Electronic Waste / E-Waste / WEEE
Our coverage of electronic waste provides C2P subscribers with a global perspective of their compliance obligations, along with guidance documents, policy papers and commentaries from leading experts and international organizations.
Electronic waste / E-Waste / WEEE legislation aims to protect the environment and human health by ensuring that waste from electrical and electronic equipment (EEE) is properly managed. It includes requirements for the collection, storage, sorting, transport, treatment, preparation for reuse, recycling and disposal of electronic waste.
It is based on the principle of “extended producer responsibility” in that the responsibility for the management of electronic waste is placed on producers that place EEE on the market. This means that manufacturers and importers must finance the collection, treatment, recycling and environmentally sound disposal of electronic waste from their own products. Manufacturers must also design and produce EEE that facilitates the re-use, dismantling and recovery of electronic waste, its components and materials.
Electronic waste regulations provide for separate waste collection and the marking of products with specific product labeling such as the “crossed out wheelie symbol,” indicating that EEE must not be thrown into general household or municipal waste or disposed to landfill. Distributors or retailers may be required to take-back electronic waste free of charge on a like for like basis which can entail setting up collection points to allow customers to take-back their products at their end-of-life.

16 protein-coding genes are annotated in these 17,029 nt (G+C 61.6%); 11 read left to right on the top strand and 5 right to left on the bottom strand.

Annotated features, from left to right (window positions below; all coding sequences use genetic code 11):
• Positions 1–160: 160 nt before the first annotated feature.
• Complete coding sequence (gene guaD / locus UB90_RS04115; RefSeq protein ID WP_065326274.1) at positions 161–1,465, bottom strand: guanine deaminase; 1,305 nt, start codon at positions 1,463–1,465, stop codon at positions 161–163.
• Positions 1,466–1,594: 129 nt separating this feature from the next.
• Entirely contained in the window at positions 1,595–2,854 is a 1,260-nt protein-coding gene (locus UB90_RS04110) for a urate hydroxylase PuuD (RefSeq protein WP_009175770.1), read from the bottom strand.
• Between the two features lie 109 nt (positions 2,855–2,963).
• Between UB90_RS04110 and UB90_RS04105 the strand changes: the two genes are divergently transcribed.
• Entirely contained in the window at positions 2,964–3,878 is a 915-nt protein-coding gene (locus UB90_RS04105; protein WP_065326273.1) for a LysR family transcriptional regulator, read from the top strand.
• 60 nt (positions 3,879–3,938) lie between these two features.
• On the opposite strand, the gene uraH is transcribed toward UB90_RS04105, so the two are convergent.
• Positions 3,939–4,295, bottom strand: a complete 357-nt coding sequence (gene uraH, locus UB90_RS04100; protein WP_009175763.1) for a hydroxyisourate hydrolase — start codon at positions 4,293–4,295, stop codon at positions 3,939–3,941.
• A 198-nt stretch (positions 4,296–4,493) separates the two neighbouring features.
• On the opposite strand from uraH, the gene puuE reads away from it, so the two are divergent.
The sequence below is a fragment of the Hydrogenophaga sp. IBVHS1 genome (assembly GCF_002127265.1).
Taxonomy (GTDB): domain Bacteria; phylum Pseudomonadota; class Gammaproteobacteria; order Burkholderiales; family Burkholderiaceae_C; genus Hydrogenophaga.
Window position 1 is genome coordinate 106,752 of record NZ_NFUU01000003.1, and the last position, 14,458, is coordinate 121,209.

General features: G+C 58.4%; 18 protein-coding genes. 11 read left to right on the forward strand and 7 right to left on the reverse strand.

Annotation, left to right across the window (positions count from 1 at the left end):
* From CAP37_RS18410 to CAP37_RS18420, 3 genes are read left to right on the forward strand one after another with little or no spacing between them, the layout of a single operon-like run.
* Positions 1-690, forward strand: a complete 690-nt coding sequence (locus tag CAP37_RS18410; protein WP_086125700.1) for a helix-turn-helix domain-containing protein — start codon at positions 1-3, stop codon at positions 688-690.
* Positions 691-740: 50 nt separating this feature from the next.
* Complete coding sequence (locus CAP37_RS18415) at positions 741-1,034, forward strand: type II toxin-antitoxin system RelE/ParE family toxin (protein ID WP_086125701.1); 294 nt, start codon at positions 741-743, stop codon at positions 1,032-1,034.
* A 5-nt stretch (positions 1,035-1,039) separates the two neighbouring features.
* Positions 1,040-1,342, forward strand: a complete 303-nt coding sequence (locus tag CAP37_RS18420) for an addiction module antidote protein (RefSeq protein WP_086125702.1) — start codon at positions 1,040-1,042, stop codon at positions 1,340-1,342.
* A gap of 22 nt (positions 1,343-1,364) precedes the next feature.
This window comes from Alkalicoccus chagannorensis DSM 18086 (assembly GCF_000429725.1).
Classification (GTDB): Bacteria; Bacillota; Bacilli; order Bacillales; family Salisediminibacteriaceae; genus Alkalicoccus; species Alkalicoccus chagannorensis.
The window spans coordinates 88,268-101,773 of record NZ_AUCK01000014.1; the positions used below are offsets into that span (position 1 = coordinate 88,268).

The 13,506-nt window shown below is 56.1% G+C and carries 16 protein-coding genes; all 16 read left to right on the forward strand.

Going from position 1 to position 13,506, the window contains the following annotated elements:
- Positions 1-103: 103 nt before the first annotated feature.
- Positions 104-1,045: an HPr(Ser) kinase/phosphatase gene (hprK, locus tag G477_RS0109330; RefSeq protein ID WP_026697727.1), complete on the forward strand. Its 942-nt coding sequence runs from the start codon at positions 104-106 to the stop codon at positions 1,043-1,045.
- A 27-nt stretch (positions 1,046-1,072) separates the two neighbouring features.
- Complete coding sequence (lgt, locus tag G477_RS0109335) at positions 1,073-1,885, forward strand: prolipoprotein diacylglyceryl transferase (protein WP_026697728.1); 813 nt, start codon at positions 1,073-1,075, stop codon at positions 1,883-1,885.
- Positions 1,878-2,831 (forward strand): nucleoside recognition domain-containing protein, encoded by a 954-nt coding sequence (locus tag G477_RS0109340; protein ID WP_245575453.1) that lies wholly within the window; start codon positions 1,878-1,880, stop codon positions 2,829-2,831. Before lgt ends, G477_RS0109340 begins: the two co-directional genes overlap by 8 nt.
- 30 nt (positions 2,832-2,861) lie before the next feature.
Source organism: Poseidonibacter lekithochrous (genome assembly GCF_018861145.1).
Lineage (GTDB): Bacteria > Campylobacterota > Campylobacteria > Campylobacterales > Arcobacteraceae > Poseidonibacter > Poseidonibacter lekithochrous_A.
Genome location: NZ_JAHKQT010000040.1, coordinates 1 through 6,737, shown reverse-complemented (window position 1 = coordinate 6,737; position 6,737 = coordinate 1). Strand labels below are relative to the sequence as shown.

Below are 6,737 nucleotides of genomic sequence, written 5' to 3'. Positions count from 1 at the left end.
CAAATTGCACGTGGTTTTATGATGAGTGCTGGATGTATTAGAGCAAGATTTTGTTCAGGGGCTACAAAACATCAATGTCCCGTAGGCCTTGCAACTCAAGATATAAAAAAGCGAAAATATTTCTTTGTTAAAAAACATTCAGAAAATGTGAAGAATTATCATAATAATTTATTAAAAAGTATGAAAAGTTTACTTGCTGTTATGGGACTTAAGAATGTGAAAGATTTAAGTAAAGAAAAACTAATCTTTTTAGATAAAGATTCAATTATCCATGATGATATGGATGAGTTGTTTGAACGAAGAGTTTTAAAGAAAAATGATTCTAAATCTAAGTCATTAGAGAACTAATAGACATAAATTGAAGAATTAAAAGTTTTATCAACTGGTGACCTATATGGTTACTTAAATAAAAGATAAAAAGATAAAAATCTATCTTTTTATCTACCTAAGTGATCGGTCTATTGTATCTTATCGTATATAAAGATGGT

To fulfill their financial, reporting, registration and other obligations producers may be required to either set up an individual waste scheme and submit an electronic waste management plan, join a collective electronic waste producer compliance scheme, or participate in a product stewardship program, depending on the requirements in different countries and jurisdictions.
These requirements typically apply to EEE including:
- Large household appliances
- Small household appliances
- Information Technology (IT) equipment
- Telecommunication equipment
- Lighting equipment
- Electrical and electronic tools
- Sports equipment
- Medical devices
- Monitoring and control instruments
- Automatic dispensers
- Gas discharge lamps
Learn more about our Regulatory Coverage
Speak to one of our team today for more information on our regulatory content.